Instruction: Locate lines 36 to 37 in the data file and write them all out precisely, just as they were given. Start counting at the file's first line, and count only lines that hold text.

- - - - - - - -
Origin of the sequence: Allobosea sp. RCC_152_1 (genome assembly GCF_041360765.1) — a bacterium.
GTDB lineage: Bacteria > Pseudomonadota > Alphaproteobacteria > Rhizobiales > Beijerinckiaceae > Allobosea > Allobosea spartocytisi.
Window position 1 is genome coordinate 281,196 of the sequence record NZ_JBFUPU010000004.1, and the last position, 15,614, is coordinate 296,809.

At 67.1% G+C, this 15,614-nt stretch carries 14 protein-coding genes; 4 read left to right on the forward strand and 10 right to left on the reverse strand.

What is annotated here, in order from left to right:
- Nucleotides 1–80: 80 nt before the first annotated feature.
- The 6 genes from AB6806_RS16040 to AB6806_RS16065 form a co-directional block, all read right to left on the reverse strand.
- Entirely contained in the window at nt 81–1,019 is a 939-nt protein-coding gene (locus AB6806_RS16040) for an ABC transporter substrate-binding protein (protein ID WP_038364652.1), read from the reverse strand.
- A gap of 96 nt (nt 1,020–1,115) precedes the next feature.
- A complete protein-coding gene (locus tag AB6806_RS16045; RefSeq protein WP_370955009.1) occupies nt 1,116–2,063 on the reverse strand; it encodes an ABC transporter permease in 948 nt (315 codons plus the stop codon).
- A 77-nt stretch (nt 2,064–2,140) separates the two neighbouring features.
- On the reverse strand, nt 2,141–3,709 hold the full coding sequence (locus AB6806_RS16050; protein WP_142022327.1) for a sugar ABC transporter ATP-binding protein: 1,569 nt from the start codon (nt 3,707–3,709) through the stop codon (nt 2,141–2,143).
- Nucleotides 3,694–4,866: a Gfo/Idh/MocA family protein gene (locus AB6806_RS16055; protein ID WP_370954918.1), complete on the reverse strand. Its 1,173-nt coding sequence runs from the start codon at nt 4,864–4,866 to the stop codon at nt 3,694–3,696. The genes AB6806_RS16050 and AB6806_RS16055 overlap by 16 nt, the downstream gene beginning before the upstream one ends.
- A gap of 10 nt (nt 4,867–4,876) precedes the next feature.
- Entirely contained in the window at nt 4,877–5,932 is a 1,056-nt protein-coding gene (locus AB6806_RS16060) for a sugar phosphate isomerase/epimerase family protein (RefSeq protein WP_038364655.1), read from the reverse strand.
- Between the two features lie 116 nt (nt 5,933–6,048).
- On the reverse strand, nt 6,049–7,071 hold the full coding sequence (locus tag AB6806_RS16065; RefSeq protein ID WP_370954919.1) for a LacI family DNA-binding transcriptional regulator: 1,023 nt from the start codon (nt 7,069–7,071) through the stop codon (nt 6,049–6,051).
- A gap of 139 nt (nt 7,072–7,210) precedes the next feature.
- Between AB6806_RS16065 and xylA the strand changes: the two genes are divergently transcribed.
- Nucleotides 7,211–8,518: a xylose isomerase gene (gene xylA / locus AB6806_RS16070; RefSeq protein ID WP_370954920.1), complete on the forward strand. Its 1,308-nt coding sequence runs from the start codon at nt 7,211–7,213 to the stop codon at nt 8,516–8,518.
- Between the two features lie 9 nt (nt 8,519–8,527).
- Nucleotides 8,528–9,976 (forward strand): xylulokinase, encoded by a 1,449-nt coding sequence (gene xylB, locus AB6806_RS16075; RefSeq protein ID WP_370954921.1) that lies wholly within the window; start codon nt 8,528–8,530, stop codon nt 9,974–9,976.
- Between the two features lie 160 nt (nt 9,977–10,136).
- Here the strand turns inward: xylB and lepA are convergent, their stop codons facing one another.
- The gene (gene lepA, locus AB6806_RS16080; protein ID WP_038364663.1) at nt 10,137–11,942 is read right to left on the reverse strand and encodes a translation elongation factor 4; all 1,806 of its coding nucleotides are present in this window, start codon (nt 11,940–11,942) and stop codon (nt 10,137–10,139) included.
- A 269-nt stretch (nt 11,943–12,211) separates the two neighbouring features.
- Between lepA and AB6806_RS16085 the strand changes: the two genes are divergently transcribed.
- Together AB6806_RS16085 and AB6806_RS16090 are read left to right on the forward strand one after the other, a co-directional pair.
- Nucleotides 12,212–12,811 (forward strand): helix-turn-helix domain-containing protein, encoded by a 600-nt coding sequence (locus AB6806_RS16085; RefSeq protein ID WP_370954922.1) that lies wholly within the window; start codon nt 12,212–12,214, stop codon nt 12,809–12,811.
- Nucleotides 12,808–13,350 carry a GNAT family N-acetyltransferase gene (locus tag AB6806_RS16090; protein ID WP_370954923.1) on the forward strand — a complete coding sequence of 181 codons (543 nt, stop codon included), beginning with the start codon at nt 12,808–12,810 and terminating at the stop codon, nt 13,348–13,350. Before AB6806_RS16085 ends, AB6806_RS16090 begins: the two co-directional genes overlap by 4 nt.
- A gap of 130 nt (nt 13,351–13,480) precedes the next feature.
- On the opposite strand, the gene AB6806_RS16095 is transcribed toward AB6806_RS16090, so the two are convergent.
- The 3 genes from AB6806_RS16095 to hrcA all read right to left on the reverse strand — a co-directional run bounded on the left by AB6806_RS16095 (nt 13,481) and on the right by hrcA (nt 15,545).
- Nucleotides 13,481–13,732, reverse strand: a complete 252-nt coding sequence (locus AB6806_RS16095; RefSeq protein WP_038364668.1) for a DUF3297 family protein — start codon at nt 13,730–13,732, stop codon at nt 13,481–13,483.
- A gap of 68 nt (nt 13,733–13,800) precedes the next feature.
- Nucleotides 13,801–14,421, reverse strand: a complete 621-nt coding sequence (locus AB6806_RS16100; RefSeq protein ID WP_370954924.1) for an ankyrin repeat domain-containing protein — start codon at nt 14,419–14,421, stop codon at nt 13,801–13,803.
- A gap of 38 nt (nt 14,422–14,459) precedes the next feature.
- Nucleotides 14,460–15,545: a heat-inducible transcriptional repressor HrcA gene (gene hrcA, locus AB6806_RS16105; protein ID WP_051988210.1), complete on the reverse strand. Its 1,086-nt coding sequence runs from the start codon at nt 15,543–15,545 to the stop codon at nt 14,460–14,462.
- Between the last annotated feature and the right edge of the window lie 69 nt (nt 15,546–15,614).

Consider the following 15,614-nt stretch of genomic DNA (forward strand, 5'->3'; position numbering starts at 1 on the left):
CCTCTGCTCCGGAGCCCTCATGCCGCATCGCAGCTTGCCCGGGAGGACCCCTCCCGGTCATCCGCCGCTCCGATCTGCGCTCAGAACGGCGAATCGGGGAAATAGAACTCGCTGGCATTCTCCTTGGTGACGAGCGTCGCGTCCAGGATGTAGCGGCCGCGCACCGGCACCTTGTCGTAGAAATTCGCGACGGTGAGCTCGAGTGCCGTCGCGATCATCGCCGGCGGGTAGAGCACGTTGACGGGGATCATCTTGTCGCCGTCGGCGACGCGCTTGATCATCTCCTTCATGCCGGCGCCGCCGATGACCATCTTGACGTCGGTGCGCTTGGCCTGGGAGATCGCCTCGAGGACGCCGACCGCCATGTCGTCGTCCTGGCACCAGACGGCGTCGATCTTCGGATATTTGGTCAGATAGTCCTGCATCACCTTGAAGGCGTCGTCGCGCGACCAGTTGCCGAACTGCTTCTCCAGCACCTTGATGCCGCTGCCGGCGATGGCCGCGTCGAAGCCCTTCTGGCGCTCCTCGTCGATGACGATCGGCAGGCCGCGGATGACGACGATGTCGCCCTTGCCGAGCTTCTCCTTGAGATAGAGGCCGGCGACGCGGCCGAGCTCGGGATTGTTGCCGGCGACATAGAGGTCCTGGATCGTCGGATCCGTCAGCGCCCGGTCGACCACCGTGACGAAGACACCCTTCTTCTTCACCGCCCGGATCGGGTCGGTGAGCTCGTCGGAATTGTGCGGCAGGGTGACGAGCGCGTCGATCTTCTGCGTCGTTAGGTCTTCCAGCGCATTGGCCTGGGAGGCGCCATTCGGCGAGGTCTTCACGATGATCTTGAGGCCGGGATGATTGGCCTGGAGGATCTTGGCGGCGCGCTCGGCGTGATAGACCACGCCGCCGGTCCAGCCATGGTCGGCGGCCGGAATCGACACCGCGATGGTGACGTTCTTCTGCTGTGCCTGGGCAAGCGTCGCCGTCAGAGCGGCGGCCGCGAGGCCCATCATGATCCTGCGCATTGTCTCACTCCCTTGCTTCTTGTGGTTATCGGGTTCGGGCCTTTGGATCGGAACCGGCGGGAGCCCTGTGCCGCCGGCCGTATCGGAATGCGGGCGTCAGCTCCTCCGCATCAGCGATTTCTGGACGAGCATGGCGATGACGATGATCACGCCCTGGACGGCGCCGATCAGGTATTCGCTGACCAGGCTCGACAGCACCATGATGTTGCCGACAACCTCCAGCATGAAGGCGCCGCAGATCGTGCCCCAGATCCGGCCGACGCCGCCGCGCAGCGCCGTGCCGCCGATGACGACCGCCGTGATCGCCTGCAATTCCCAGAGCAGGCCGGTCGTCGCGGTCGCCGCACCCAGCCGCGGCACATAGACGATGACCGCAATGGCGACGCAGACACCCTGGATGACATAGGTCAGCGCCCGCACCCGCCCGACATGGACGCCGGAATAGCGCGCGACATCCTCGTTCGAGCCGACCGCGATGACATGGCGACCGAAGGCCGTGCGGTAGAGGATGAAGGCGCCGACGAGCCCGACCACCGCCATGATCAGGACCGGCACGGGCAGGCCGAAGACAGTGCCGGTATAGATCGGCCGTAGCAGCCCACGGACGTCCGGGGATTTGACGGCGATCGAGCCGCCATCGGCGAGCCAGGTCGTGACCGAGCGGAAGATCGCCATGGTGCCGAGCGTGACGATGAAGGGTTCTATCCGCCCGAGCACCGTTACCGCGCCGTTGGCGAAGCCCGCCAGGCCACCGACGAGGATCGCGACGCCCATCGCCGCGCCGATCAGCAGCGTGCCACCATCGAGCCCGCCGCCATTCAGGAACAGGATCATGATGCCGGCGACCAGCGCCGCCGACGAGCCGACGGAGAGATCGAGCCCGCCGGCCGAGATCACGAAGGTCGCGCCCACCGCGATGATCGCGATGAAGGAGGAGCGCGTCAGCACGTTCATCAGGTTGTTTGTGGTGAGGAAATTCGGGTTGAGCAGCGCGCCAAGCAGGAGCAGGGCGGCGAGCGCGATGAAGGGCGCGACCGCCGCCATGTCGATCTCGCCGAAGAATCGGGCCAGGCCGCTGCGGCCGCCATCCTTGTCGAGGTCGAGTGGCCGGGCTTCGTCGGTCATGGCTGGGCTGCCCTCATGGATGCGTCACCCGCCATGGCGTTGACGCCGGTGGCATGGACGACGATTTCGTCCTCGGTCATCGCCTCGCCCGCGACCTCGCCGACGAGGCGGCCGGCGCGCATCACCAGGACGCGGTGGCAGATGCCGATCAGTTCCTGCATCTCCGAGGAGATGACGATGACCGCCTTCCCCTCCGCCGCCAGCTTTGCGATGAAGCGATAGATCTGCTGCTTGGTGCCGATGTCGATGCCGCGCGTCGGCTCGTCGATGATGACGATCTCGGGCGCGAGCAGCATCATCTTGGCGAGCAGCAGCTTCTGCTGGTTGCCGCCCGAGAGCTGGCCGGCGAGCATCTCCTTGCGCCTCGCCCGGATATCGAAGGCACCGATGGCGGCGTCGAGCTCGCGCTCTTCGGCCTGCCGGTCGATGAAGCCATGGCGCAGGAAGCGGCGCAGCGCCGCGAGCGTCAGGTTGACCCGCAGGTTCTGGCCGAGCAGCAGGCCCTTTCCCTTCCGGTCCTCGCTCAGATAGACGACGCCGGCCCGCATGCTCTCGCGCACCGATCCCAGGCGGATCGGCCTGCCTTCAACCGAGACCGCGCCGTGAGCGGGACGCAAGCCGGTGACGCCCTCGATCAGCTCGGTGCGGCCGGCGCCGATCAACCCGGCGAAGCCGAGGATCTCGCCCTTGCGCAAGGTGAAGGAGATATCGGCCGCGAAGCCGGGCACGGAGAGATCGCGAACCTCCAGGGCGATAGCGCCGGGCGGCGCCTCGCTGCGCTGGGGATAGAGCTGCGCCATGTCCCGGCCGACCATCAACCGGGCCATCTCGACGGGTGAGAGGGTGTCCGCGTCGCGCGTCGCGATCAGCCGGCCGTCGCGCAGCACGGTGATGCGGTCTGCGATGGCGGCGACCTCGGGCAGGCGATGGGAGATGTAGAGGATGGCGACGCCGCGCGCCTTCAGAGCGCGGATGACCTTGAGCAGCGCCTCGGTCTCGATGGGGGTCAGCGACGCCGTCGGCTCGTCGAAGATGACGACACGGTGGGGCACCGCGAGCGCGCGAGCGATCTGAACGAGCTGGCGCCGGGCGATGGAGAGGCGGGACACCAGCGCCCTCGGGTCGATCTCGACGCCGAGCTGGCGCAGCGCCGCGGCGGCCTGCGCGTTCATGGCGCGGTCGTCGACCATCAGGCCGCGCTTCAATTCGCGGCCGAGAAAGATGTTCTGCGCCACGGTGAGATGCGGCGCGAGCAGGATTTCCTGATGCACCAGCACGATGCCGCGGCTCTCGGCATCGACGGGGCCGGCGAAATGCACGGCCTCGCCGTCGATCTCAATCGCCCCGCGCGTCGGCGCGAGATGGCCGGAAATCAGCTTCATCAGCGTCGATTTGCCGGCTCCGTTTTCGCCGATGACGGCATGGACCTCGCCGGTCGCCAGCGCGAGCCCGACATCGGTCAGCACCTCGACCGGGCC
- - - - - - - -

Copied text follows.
- Nucleotides 13,801–14,421, reverse strand: a complete 621-nt coding sequence (locus AB6806_RS16100; RefSeq protein ID WP_370954924.1) for an ankyrin repeat domain-containing protein — start codon at nt 14,419–14,421, stop codon at nt 13,801–13,803.
- A gap of 38 nt (nt 14,422–14,459) precedes the next feature.